This Macintosh-inspired $15 Apple Watch stand could be the cutest one yet

We spotted what could win the award for the cutest Apple Watch stand yet, the Elago W3. Just insert your own charging puck and slip your Watch into the slot to turn it into a miniature replica of the original Macintosh.


The stand emulates the general shape of the Macintosh from the side as well as the front, though it is angled back for easier Nightstand viewing.

It’s made from soft silicon, so there should be no risk of scratching the Watch and it ought to stay put well on your bedside table. I think I need one of these.

The Elago W3 stand costs $14.99 from Amazon.

Today in Apple history: Steve Jobs visits the Soviet Union


July 4, 1985: Steve Jobs visits Moscow for the one and only time, with the aim of selling Macs to the Russians.

During a two-day trip, Jobs lectured computer science students in the Soviet Union, attended a July Fourth party at the American embassy, discussed opening a Mac factory in Russia, and almost ran afoul of the KGB by praising assassinated Marxist revolutionary Leon Trotsky.

Coming shortly after reformist leader Mikhail Gorbachev’s rise to power, Jobs’ trip to Moscow came at a tough time for the Apple co-founder. He had lost a political war with John Sculley, and was left in virtual isolation after being abandoned by the higher-ups running the company. Looking for something to do, Jobs went on a trip overseas where he visited Paris, Tuscany and eventually Moscow.

In Paris, Jobs met future-U.S. President George Bush, who discussed with him the idea that distributing Macs to the Russian people could help provoke “revolution from below.” At the time, the less-powerful Apple II had just been launched in Russia, which remained very guarded about technology being available for the masses.

Intriguingly, Jobs claimed he had the “feeling” that the attorney who helped organize his trip to the Soviet Union “worked for the CIA or the KGB” although he never elaborated on this in public. The trip was, however, notable enough that it received a mention in Jobs’ FBI file — mentioning that while there he met with an unnamed professor from the Academy of Science, “to discuss possible marketing of [Apple Computer’s] product.”

Although Jobs’ dream of paving the way for a Russian Apple division didn’t pay off at that time, there is one other fascinating development from the visit. Staying in the hotel with Jobs was Apple VP Al Eisenstat. One night, Eisenstat was awoken to the sound of a nervous computer programmer knocking on his door. When he answered it, the coder pushed a floppy disk into his hand which, upon Eisenstat’s return to the U.S., turned out to have accurate handwriting recognition software on it.

According to several members of the Apple Newton team I’ve spoken to, this code became the basis for the handwriting recognition built into Apple’s MessagePad series of devices.


Apple collectibles are a seller’s market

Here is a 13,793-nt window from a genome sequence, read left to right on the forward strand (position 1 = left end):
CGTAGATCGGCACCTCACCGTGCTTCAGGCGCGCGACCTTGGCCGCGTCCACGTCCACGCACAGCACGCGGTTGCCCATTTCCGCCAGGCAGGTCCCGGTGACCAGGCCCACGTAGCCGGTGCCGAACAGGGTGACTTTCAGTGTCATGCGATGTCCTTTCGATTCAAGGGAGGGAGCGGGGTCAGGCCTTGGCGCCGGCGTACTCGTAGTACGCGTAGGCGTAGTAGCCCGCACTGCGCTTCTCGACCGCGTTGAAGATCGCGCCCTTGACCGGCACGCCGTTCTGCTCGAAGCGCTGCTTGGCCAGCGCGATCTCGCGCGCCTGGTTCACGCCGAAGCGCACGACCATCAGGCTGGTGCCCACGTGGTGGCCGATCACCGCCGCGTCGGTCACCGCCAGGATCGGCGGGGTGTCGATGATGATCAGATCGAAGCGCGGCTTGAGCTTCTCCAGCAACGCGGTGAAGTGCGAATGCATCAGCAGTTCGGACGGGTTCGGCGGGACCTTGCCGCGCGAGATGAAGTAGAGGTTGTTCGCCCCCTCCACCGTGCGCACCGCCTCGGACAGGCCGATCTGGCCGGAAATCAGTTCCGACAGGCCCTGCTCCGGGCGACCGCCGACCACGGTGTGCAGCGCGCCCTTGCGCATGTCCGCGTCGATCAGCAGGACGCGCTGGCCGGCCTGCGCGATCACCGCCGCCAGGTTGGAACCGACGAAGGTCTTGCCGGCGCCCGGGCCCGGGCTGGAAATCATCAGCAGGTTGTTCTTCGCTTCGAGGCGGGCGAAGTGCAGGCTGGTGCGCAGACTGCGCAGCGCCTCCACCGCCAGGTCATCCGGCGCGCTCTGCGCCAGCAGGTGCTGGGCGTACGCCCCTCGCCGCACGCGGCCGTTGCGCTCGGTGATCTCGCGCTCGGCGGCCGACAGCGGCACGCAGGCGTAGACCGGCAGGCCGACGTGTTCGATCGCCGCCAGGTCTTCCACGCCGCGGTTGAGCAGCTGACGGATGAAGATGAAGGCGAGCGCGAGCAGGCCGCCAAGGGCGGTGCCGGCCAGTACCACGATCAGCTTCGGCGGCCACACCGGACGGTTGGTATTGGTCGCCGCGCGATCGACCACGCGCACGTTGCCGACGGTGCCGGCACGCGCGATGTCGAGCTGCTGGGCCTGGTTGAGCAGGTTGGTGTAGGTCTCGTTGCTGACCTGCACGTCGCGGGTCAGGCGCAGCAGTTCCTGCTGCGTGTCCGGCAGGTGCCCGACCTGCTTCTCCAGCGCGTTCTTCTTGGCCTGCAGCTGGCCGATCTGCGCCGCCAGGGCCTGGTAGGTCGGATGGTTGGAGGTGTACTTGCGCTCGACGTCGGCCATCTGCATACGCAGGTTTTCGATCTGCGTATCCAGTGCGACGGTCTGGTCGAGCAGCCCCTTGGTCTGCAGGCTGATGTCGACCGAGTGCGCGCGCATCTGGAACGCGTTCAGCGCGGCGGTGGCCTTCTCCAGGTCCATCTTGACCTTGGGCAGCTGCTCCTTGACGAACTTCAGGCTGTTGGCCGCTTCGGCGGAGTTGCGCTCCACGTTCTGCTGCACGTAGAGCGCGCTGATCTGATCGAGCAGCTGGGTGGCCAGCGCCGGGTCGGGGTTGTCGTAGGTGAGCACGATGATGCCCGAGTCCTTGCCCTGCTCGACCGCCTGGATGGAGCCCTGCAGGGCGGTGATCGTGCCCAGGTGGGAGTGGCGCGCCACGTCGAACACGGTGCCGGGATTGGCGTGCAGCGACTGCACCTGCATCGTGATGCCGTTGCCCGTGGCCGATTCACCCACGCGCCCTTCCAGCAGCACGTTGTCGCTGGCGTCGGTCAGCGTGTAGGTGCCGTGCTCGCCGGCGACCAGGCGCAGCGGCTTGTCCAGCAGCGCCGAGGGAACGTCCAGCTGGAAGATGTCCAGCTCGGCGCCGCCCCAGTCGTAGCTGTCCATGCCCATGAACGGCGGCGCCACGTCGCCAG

Bids for this Apple I started at $370,000.

Starting a collection of Apple’s past is relatively easy and often affordable. But once you get started and a pricey, rare object presents itself, will you be able to control yourself?

Here’s a list that will test whether you have the fever and an intense desire to hold personal computing history in your hands. It may also test your fiscal fitness.

Apple collectibles

This tempting lineup is a snapshot of eBay on any given day, and comes from the keyword search: Apple Vintage Computer. Many of these Apple collectibles are still available for bid or purchase, including some recent auction items that were priced jaw-droppingly high. You’ve been forewarned.

A device’s collectibility is largely based on the number of units produced, its revolutionary impact, and whether it includes working components and original packaging. All of this, coupled with demand, may be the difference between a valuable piece and a boat anchor, says Atlanta computer collector Lonnie Mimms.

But buyer beware: Prices, especially for “factory-sealed” items on eBay are all over the map and are not based on any official value guides, says collector and author Jonathan Zufi. While some sellers will list items at a grand or two, others will list the very same item for thousands more, says Zufi.

It only takes one person who wants something bad enough.

Proceed with caution and check your impulses.

Apple 1

The Steves’ — Jobs and Wozniak — first computer was built in a garage in 1976, and will cost you a small fortune since only about 60 are known to exist. The Ricketts Apple-1, named for its original owner, Charles Ricketts, fetched $365,000 in December 2014, and is the only machine known to exist with documentation showing Jobs personally handled the sale. The record price on an Apple 1 was set a few months earlier, when the Henry Ford Foundation wrote a check for $905,000 to have the machine in its museum in Dearborn, Mich.